Will CVS Move to HealthHub Stores Work?

This week, CVS announced that it was expanding the number of its HealthHub locations to more than 1,500 by the end of 2021. CVS HealthHub stores focus on medical products and services, by providing dietitians, helping people monitor chronic diseases, and adding community rooms that can be used for such services as yoga classes. The company opened three in Houston, Texas, last year on a trial basis.

UConn Today discussed the CVS initiative with Marie Smith, assistant dean for practice and public policy partnerships in the UConn School of Pharmacy and the Dr. Henry A. Palmer Endowed Professor of Community Pharmacy Practice chair. Smith was co-author of a research project in 2017 called “Building the Case: Changing Consumer Perceptions of the Value of Expanded Community Pharmacist Services.”

Q. How do you think the public will react to the new CVS HealthHub stores?

A. I think consumers may be hesitant to think of a CVS store as their “go-to” place for wellness programs and management of chronic diseases. CVS needs to change consumers’ perceptions from its stores being a place where you pick up prescriptions, buy snacks and cosmetics or get vitamins – to now go in and think of it as a retail health and wellness center.

There needs to be good alignment between their business strategy and what the public demand is for seeking Health Hub services. CVS wants to leverage its pharmacy store fronts as accessible, convenient, community-based retail health centers. It remains to be seen if the public will accept a disruptive model for wellness and chronic disease monitoring services.

Q. A lot of your research was done with consumers in their 60s and older. Will younger people, especially the so-called ‘millennials,’ embrace this new concept of health care more than others?

A. Millennials and healthy adults are interested in health care services via their phone apps or in a walk-in setting. So younger and healthier customers may be interested in the wellness, yoga, and prevention initiatives that CVS HealthHub stores will roll out.

Older adults in their 50s, 60s, and 70s and individuals with chronic diseases tend to have loyalties to their physicians – they may not be as likely to seek care in a retail setting. This group is also very concerned about who has access to their health data, how their health information is being shared, and paying out-of-pocket costs for health care services.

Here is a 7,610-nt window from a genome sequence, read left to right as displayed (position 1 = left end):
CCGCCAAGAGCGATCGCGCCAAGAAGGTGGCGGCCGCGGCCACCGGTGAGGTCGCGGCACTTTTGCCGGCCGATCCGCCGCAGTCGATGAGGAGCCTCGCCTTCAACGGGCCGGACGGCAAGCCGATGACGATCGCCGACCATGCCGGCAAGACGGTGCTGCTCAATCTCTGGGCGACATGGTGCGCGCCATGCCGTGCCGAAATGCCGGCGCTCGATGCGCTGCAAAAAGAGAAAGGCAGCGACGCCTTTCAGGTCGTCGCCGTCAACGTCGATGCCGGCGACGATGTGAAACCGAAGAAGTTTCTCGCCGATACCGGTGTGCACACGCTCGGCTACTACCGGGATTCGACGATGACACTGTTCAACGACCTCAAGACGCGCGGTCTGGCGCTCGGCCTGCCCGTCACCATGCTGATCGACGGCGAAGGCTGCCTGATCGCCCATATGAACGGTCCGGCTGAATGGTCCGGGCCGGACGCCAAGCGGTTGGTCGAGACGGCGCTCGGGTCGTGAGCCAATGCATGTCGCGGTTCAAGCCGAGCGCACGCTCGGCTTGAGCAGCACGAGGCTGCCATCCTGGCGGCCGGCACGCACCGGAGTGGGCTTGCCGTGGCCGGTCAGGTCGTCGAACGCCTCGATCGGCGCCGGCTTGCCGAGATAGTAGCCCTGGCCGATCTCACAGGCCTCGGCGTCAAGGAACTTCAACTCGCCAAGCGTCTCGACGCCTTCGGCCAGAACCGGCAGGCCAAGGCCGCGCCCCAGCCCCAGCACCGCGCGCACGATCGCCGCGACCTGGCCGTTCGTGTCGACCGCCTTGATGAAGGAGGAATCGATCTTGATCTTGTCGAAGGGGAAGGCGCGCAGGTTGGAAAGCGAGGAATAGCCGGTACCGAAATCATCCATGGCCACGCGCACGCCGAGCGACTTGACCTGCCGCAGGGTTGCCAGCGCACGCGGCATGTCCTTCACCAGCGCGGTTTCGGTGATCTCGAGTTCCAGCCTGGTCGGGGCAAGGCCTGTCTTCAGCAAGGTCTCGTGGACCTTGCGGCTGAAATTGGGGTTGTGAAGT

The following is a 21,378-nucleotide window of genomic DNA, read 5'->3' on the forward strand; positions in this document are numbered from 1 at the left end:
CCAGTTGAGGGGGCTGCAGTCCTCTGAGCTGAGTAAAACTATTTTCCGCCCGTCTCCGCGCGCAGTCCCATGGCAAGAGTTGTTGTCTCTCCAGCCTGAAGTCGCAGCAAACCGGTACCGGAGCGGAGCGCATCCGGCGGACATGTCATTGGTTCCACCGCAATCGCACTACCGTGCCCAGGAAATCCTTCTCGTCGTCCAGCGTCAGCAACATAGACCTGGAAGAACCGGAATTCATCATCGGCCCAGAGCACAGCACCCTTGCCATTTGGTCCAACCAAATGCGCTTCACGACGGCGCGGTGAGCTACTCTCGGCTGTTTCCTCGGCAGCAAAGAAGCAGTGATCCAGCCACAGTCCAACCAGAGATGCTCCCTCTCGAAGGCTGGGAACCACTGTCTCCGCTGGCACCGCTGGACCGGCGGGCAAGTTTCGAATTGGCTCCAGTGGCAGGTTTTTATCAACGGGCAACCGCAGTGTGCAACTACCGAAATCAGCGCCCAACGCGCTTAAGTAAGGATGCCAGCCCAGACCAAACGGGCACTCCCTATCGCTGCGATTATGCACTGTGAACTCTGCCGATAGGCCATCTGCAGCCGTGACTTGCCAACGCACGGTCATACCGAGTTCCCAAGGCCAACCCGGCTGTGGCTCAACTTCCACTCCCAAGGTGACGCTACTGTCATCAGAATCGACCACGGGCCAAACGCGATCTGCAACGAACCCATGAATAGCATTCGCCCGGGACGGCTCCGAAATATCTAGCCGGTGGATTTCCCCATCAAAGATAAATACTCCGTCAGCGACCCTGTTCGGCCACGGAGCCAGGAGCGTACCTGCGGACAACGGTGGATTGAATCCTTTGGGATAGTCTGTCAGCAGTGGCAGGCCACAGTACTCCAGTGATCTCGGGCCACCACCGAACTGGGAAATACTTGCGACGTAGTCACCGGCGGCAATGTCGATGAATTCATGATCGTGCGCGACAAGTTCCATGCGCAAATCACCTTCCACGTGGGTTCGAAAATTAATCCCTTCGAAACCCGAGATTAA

Q. Do you think doctors will change the way they do their job because of this?

A. Personally, I don’t think front-line physicians will practice any differently as a result of HealthHub stores. Medical practitioners and physician organization executives may be concerned about the disruption this might cause in the marketplace and any related strategic business dynamics between traditional medical organizations and national chain pharmacy corporations.

There are several competitive forces at play for consumer-directed health care services. An early example was when retail pharmacies rolled out walk-in health clinics and immunizations provided by pharmacists. Some members of the medical community are unhappy with such services. They may be skeptical of chronic disease monitoring services offered in retail settings. Convenient care health services can contribute to further fragmentation of patient care in an already broken and uncoordinated health care ecosystem.

Q. Can this be profitable for these large retail pharmacies?

A. They must have some financial forecasting models that indicate HealthHub services look promising or they wouldn’t do it. Consumers will need to be convinced about the value of going to a HealthHub store for yoga classes, dietitian services, or diabetes monitoring. How will CVS shift a consumer’s mindset and behavior toward HealthHub stores – through convenient one-stop shopping, discount coupons, or lower health insurance costs? Are they betting that yoga class participants will buy more self-care products and vitamins? Is there an expectation that dietitian services will boost sales of healthy foods and nutritional supplements? Will patients who pick up their diabetes medications have discounts on purchases for diabetes monitoring supplies and related professional services? Will consumers who have Aetna health insurance plans [through the recent CVS Health Corp.’s acquisition of Aetna Inc.] have financial incentives or lower premiums to use HealthHub services?

Q. What areas of care can be successful for these large retail pharmacies?

A. Today, many consumers are pleased with the convenience of going to a local pharmacy where pharmacists administer immunizations or nurse practitioners can write a prescription for a sore throat or urinary tract infection. These services are accessible, usually don’t require an appointment, and are often paid for by the consumer’s health insurance plan.

We see a plethora of ongoing health care experiments to achieve better consumer experiences, improve care coordination across multiple practitioners and pharmacies, and lower health care spending. However, I don’t think any health plan or provider organization has it all figured out yet, so we need to experiment and see what works for which consumer segments. It will be fascinating to see how the HealthHub initiative impacts consumer behavior and the health care landscape in the coming years.

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